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Dayville School receives $45,000 in facilities planning grants

Separate project will replace concrete, entrance this summer.

By Sean Hart

Blue Mountain Eagle

Published on May 3, 2018 2:23PM

Dayville School District received two Oregon Department of Education technical assistance grants totaling $45,000 to assess facilities and complete long-term facilities planning.

The Eagle/Angel Carpenter

Dayville School District received two Oregon Department of Education technical assistance grants totaling $45,000 to assess facilities and complete long-term facilities planning.

Buy this photo
Dayville School District received two Oregon Department of Education technical assistance grants totaling $45,000 to assess facilities and complete long-term facilities planning.

The Eagle/Angel Carpenter

Dayville School District received two Oregon Department of Education technical assistance grants totaling $45,000 to assess facilities and complete long-term facilities planning.

Buy this photo
Dayville School District received two Oregon Department of Education technical assistance grants totaling $45,000 to assess facilities and complete long-term facilities planning.

The Eagle/Angel Carpenter

Dayville School District received two Oregon Department of Education technical assistance grants totaling $45,000 to assess facilities and complete long-term facilities planning.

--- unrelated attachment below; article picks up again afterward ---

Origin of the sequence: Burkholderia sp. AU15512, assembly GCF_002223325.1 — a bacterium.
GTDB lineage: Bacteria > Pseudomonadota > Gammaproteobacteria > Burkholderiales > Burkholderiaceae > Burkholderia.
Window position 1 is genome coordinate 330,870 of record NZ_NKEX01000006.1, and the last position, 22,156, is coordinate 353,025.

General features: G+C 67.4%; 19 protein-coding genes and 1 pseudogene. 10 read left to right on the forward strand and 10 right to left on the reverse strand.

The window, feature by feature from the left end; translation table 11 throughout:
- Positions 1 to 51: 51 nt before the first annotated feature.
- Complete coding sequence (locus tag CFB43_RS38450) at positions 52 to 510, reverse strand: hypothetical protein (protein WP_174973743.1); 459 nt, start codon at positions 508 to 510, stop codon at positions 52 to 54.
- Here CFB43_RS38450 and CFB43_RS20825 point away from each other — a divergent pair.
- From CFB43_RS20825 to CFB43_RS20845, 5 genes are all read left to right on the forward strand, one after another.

Buy this photo
Dayville School District received two Oregon Department of Education technical assistance grants totaling $45,000 to assess facilities and complete long-term facilities planning.

The Eagle/Angel Carpenter

Dayville School District received two Oregon Department of Education technical assistance grants totaling $45,000 to assess facilities and complete long-term facilities planning.

Buy this photo

Facilities at Dayville School may be getting an upgrade.

Dayville School District recently received two Oregon Department of Education technical assistance grants totaling $45,000 to assess facilities and complete long-term facilities planning, Superintendent Kathryn Hedrick said.

In the first phase, an architect will determine structural repair needs, and in the second phase, the school board is encouraging community members to help create a vision for the future of the school, she said.

The board hired Straightline Architecture of Boise and La Grande to perform the assessment to determine “what needs repaired (and) what needs attention,” she said.

Through the summer and early fall, Hedrick said the board would solicit feedback on how school infrastructure could be improved to benefit education. She said the district is looking to improve or expand, rather than replace, facilities.

“I hope this will generate some interest in (the community’s) participation,” she said, adding that feedback is “absolutely critical” for long-term planning.

Hedrick said this facilities planning process would help inform the board whether to pursue a facilities bond to qualify for matching funding from the state for school improvements.

The soonest the district might pursue a bond would be May or November of 2019, she said, noting the process was “completely exploratory” at this point with no decisions made.

“That’s a process our board chair would pursue,” she said.

In a separate project unrelated to the facilities planning, Hedrick said the district will be replacing concrete and changing the school entrance this summer.







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